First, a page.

During the 1900 Boxer Rebellion against foreigners in China, U.S. Marine Major Matt Lewis, aided by British Consul Sir Arthur Robertson, devises a strategy to keep the rebels at bay until an international military relief force arrives.
The story of the life of Jesus Christ from his birth in Bethlehem to his crucifixion and subsequent resurrection. Filmed on a relatively grand scale, the film includes all of the major events referred to in the New Testament; his baptism by John the Baptist; the miracles - cripples walking, blind men seeing; the fishes and the loaves; and so on. The film actually begins with the Roman invasion by Pompey in 65 B.C., the appointment of King Herod the Great by the Romans and finally the crowning of Herod Antipas after he murders his father. The revolt led by Barrabas is also included and John the Baptist's beheading as Salome's price for dancing for Herod. Written by
The film began life as a very personal project for director John Farrow, who had recently made John Paul Jones (1959) for producer Samuel Bronston. Farrow, an ardent convert to Roman Catholicism and quite possibly the only Hollywood director ever to be made a Papal Knight, called the project "The Sword And The Cross" and planned to use only the words of the Bible for dialogue. His script was deemed impossible to film and producer Bronston elected to proceed without him. Farrow never directed a film again. See more »
The killing of the newborns in Bethlehem is carried out by Roman soldiers. In reality the Roman Army had no units stationed in Judea until AD6, two years after Herod the Great's death (when it became a full province of the Roman Empire rather than a client kingdom). Instead, the massacre would have been carried out by Herod's own troops, who were a mixture of Jews, Samaritans and foreign mercenaries. See more »
John the Baptist:
Behold, the sign of the pagan. As God overthrew Sodom and Gomorrah, so shall he send hosts to destroy the idol worshippers. The day is coming when the sword shall descend upon her legions. Her mighty kings and princes shall grow feeble. Her stolen treasures made worthless. Her cities shall crumble into dusts. We shall raise our voice and be heard.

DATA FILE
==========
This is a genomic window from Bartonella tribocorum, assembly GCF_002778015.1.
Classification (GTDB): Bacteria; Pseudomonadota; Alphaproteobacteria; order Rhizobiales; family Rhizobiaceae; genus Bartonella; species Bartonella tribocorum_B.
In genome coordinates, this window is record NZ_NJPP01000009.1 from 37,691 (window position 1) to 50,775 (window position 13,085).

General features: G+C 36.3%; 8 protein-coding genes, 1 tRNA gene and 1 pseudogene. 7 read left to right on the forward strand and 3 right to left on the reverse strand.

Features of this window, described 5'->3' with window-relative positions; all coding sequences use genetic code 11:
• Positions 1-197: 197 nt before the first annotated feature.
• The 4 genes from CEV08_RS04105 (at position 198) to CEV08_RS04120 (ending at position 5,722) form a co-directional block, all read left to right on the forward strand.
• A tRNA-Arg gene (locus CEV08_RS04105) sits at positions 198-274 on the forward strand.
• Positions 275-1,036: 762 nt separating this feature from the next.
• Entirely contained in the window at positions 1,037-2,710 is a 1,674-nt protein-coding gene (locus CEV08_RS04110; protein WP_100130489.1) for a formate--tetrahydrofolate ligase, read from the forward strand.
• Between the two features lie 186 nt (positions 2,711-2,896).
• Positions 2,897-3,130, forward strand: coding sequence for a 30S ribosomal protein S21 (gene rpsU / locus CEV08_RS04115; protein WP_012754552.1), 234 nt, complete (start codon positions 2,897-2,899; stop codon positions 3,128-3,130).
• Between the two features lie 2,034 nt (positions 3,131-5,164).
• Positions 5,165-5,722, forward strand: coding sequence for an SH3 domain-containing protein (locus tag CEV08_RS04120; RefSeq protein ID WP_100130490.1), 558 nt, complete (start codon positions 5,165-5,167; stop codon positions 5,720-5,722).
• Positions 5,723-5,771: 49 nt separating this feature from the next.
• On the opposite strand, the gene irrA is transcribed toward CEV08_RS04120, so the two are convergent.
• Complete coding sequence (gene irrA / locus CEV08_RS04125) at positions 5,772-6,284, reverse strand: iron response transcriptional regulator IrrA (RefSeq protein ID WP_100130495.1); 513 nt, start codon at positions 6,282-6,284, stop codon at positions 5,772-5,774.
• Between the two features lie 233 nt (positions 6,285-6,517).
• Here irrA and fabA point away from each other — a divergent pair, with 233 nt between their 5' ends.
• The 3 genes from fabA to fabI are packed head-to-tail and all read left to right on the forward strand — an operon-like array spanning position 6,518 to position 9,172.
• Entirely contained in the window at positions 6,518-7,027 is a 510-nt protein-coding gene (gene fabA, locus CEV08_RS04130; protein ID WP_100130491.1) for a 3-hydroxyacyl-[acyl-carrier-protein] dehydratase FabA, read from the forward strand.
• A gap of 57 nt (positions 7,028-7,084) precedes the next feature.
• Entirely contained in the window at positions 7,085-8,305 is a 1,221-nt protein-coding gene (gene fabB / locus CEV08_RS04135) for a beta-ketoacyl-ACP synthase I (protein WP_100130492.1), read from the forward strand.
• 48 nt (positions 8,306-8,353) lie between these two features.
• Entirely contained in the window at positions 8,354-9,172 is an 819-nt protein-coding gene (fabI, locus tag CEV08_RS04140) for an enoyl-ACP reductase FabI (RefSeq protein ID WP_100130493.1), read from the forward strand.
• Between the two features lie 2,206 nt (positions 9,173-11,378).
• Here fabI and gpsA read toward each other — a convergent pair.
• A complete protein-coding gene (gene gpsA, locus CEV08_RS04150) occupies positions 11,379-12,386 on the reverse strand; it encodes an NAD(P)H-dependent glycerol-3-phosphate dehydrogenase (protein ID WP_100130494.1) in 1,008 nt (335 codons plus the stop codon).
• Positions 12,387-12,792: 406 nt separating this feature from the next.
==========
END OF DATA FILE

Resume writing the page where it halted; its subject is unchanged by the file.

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There certainly has been a plethora of films about Jesus over the years, from deMille's silent "King of Kings" up to the present day TV mini-series. I feel that this version is clearly the winner. The film is never sensational or vulgar, as are so many biblical "epics," but is extremely moving in its dignified manner. The screenplay is intelligent, the photography gorgeous, and the acting, by an unusual cast not known for its stellar draw, is uncommonly good. Nicholas Ray's direction is first-rate, and the soaring Miklos Rozsa score is unforgettable. Jeffrey Hunter was unfairly ridiculed when the film was first released, and I believe gives a highly underrated performance as Christ. Even the minor players are superb, with the late Brigid Bazlen a frighteningly disturbed Salome. Compared to "King of Kings," George Stevens' "The Greatest Story Ever Told" is embarassingly bad. All in all, a highly worthwhile film experience, told without the glitz and excesses native to so many of those of its ilk.
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